2. The company should conduct due diligence to make sure human rights are protected by reviewing its own policies and practices.
It needs to assess whether its purchasing practices, employment practices, sourcing decisions and engagement with its suppliers creates an environment for exploitation and abuse of workers, or whether it enables responsible and ethical practices.

3. Supply chains are becoming more complex, and labour markets are increasingly global. That means more workers are getting jobs, but are also more vulnerable to abuse and exploitation.

These operations may face more obvious exposure to practices that are tantamount to modern-day slavery with examples of human rights abuses within their supply chains.

The business should ensure that risks within its supply chains are identified and managed by conducting internal audits and risk assessments of the organisation’s supply chains; proper training and awareness; updating policies, procedures and supplier contracts to include verifying suppliers’ compliance programmes; and onsite audits of highrisk suppliers.

4. The company should establish or participate in effective operational-level grievance mechanisms for individuals and communities who may be adversely affected.

The internal process helps by providing important feedback on the effectiveness of the business enterprise’s due diligence into human rights issues from those directly affected, and the appropriate remedy found early before such grievances escalate.

5. In order to foster greater integration of human rights issues into corporate sustainability, the company should disclose policies and practices relating to human rights, and how to embed this better understanding into global reporting standards.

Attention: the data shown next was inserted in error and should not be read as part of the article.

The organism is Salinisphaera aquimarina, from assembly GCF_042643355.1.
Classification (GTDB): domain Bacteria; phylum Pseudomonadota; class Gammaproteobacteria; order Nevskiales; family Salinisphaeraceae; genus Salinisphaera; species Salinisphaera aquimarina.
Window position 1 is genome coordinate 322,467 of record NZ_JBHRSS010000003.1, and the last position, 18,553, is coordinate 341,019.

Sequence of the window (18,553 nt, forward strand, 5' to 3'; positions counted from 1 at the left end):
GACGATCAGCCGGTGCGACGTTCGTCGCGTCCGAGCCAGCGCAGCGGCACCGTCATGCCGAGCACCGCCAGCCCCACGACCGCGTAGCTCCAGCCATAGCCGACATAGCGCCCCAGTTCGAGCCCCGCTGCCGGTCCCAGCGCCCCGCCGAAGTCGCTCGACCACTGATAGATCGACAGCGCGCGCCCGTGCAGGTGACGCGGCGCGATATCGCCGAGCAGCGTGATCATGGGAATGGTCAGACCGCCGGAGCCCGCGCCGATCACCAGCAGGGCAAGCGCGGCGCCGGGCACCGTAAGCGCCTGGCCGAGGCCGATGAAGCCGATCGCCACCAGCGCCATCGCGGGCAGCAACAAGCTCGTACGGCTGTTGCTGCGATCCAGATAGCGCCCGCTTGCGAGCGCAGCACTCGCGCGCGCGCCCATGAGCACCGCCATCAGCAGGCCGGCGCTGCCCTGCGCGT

Reporting on sustainability can also help an organisation to measure, understand and communicate its economic, environmental, social and governance performance, and then set goals and manage change more effectively.

6. To balance and create an inclusive society covering respect for human rights, the company should serve as a role model for others.
It requires a strong network to be a driving force in raising awareness and providing technical assistance to its targeted group to safeguard good business ethics.

7. The company should work in synergy with the National Human Rights Commission of Thailand (NHRCT) through consultation and mediation.

There are successful cases where companies have initiated dialogue and collaboration with this agency that has enabled them to obtain a social licence to operate in the community and create a happy workplace for their staff.

As more individuals and organs of society start to recognise the value of human rights, companies can no longer rely only on traditional business strategies.

They need to seek out new avenues and ways of moving forward to forge their reputation on the basis of good corporate ethics, social responsibility, governance and respect for human rights.

Nonarit Bisonyabut is a research fellow and Jirawat Suriyashotichyangkul is a researcher at the Thailand Development Research Institute (TDRI). Policy analyses from the TDRI appear in the Bangkok Post on alternate Wednesdays.


First published: Bangkok post  April 12, 2017